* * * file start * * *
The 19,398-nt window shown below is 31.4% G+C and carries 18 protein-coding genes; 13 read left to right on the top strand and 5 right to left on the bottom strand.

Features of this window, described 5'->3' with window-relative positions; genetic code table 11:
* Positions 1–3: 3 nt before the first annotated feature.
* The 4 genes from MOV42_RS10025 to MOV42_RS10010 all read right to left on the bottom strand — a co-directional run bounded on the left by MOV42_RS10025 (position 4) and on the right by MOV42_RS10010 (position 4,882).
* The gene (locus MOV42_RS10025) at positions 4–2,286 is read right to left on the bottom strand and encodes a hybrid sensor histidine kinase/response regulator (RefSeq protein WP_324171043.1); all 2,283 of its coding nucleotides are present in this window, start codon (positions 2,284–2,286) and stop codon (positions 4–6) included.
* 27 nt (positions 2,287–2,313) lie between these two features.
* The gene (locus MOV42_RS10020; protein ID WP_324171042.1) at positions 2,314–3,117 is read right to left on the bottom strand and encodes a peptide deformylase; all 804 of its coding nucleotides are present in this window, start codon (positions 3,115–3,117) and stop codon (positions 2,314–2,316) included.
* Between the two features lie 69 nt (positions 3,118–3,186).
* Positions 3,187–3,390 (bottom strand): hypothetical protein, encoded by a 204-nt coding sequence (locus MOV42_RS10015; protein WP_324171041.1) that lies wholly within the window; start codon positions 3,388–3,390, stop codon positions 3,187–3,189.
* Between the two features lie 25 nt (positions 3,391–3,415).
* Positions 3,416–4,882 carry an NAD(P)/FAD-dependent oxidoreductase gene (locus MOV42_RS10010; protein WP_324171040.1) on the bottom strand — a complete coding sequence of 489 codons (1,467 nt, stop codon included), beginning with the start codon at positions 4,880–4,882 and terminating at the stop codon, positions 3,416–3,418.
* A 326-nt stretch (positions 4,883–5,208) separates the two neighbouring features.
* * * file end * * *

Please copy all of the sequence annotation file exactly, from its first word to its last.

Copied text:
The 19,398-nt window shown below is 31.4% G+C and carries 18 protein-coding genes; 13 read left to right on the top strand and 5 right to left on the bottom strand.

Features of this window, described 5'->3' with window-relative positions; genetic code table 11:
* Positions 1–3: 3 nt before the first annotated feature.
* The 4 genes from MOV42_RS10025 to MOV42_RS10010 all read right to left on the bottom strand — a co-directional run bounded on the left by MOV42_RS10025 (position 4) and on the right by MOV42_RS10010 (position 4,882).
* The gene (locus MOV42_RS10025) at positions 4–2,286 is read right to left on the bottom strand and encodes a hybrid sensor histidine kinase/response regulator (RefSeq protein WP_324171043.1); all 2,283 of its coding nucleotides are present in this window, start codon (positions 2,284–2,286) and stop codon (positions 4–6) included.
* 27 nt (positions 2,287–2,313) lie between these two features.
* The gene (locus MOV42_RS10020; protein ID WP_324171042.1) at positions 2,314–3,117 is read right to left on the bottom strand and encodes a peptide deformylase; all 804 of its coding nucleotides are present in this window, start codon (positions 3,115–3,117) and stop codon (positions 2,314–2,316) included.
* Between the two features lie 69 nt (positions 3,118–3,186).
* Positions 3,187–3,390 (bottom strand): hypothetical protein, encoded by a 204-nt coding sequence (locus MOV42_RS10015; protein WP_324171041.1) that lies wholly within the window; start codon positions 3,388–3,390, stop codon positions 3,187–3,189.
* Between the two features lie 25 nt (positions 3,391–3,415).
* Positions 3,416–4,882 carry an NAD(P)/FAD-dependent oxidoreductase gene (locus MOV42_RS10010; protein WP_324171040.1) on the bottom strand — a complete coding sequence of 489 codons (1,467 nt, stop codon included), beginning with the start codon at positions 4,880–4,882 and terminating at the stop codon, positions 3,416–3,418.
* A 326-nt stretch (positions 4,883–5,208) separates the two neighbouring features.